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Haipeng Luo, Chen-Yu Wei, Alekh Agarwal, John Langford

Most contextual bandit algorithms minimize regret against the best fixed policy, a questionable benchmark for non-stationary environments that are ubiquitous in applications. In this work, we develop several efficient contextual bandit algorithms for non-stationary environments by equipping existing methods for i.i.d. problems with sophisticated statistical tests so as to dynamically adapt to a change in distribution. We analyze various standard notions of regret suited to non-stationary environments for these algorithms, including interval regret, switching regret, and dynamic regret. When competing with the best policy at each time, one of our algorithms achieves regret $\mathcal{O}(\sqrt{ST})$ if there are $T$ rounds with $S$ stationary periods, or more generally $\mathcal{O}(\Delta^{1/3}T^{2/3})$ where $\Delta$ is some non-stationarity measure. These results almost match the optimal guarantees achieved by an inefficient baseline that is a variant of the classic Exp4 algorithm. The dynamic regret result is also the first one for efficient and fully adversarial contextual bandit. Furthermore, while the results above require tuning a parameter based on the unknown quantity $S$ or $\Delta$, we also develop a parameter free algorithm achieving regret $\min\{S^{1/4}T^{3/4}, \Delta^{1/5}T^{4/5}\}$. This improves and generalizes the best existing result $\Delta^{0.18}T^{0.82}$ by Karnin and Anava (2016) which only holds for the two-armed bandit problem.

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Alberto Bietti, Alekh Agarwal, John Langford

Contextual bandit algorithms are essential for solving many real-world interactive machine learning problems. Despite multiple recent successes on statistically and computationally efficient methods, the practical behavior of these algorithms is still poorly understood. We leverage the availability of large numbers of supervised learning datasets to compare and empirically optimize contextual bandit algorithms, focusing on practical methods that learn by relying on optimization oracles from supervised learning. We find that a recent method (Foster et al., 2018) using optimism under uncertainty works the best overall. A surprisingly close second is a simple greedy baseline that only explores implicitly through the diversity of contexts, followed by a variant of Online Cover (Agarwal et al., 2014) which tends to be more conservative but robust to problem specification by design. Along the way, we also evaluate and improve several internal components of contextual bandit algorithm design. Overall, this is a thorough study and review of contextual bandit methodology.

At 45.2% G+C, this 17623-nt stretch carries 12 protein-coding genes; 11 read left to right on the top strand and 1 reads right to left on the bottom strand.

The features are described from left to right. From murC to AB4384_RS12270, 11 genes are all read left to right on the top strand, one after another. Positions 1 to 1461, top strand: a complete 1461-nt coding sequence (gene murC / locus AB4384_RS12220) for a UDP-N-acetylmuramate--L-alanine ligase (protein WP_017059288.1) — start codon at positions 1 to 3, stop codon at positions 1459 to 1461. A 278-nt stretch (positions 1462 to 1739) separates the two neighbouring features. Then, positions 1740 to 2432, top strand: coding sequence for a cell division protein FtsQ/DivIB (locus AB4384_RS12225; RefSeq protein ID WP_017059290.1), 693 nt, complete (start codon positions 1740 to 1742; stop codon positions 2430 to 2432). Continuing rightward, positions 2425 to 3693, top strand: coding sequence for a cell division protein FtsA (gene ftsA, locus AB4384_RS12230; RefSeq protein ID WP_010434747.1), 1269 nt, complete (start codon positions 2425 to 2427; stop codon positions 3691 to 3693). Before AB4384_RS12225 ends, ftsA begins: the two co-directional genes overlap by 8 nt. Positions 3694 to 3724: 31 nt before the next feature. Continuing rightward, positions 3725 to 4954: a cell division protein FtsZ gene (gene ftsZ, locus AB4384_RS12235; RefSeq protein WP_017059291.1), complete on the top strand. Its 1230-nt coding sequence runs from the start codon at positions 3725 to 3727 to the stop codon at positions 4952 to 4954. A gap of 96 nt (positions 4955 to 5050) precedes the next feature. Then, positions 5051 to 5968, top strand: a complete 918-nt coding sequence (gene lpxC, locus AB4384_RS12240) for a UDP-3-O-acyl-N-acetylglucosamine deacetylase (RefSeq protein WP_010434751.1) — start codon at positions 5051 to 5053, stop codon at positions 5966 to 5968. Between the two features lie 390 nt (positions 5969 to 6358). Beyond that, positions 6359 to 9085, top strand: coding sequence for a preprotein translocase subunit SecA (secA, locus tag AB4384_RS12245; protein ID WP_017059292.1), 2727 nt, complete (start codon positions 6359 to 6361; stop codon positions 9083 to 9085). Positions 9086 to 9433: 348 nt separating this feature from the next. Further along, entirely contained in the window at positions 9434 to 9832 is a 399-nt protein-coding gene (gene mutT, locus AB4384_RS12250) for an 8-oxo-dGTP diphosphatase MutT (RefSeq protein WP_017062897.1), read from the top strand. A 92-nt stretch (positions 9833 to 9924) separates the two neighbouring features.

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Dylan J. Foster, Alekh Agarwal, Miroslav Dudík, Haipeng Luo, Robert E. Schapire

A major challenge in contextual bandits is to design general-purpose algorithms that are both practically useful and theoretically well-founded. We present a new technique that has the empirical and computational advantages of realizability-based approaches combined with the flexibility of agnostic methods. Our algorithms leverage the availability of a regression oracle for the value-function class, a more realistic and reasonable oracle than the classification oracles over policies typically assumed by agnostic methods. Our approach generalizes both UCB and LinUCB to far more expressive possible model classes and achieves low regret under certain distributional assumptions. In an extensive empirical evaluation, compared to both realizability-based and agnostic baselines, we find that our approach typically gives comparable or superior results.

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Akshay Krishnamurthy, Alekh Agarwal, Tzu-Kuo Huang, Hal Daume III, John Langford

We design an active learning algorithm for cost-sensitive multiclass classification: problems where different errors have different costs. Our algorithm, COAL, makes predictions by regressing to each label's cost and predicting the smallest. On a new example, it uses a set of regressors that perform well on past data to estimate possible costs for each label. It queries only the labels that could be the best, ignoring the sure losers. We prove COAL can be efficiently implemented for any regression family that admits squared loss optimization; it also enjoys strong guarantees with respect to predictive performance and labeling effort. We empirically compare COAL to passive learning and several active learning baselines, showing significant improvements in labeling effort and test cost on real-world datasets.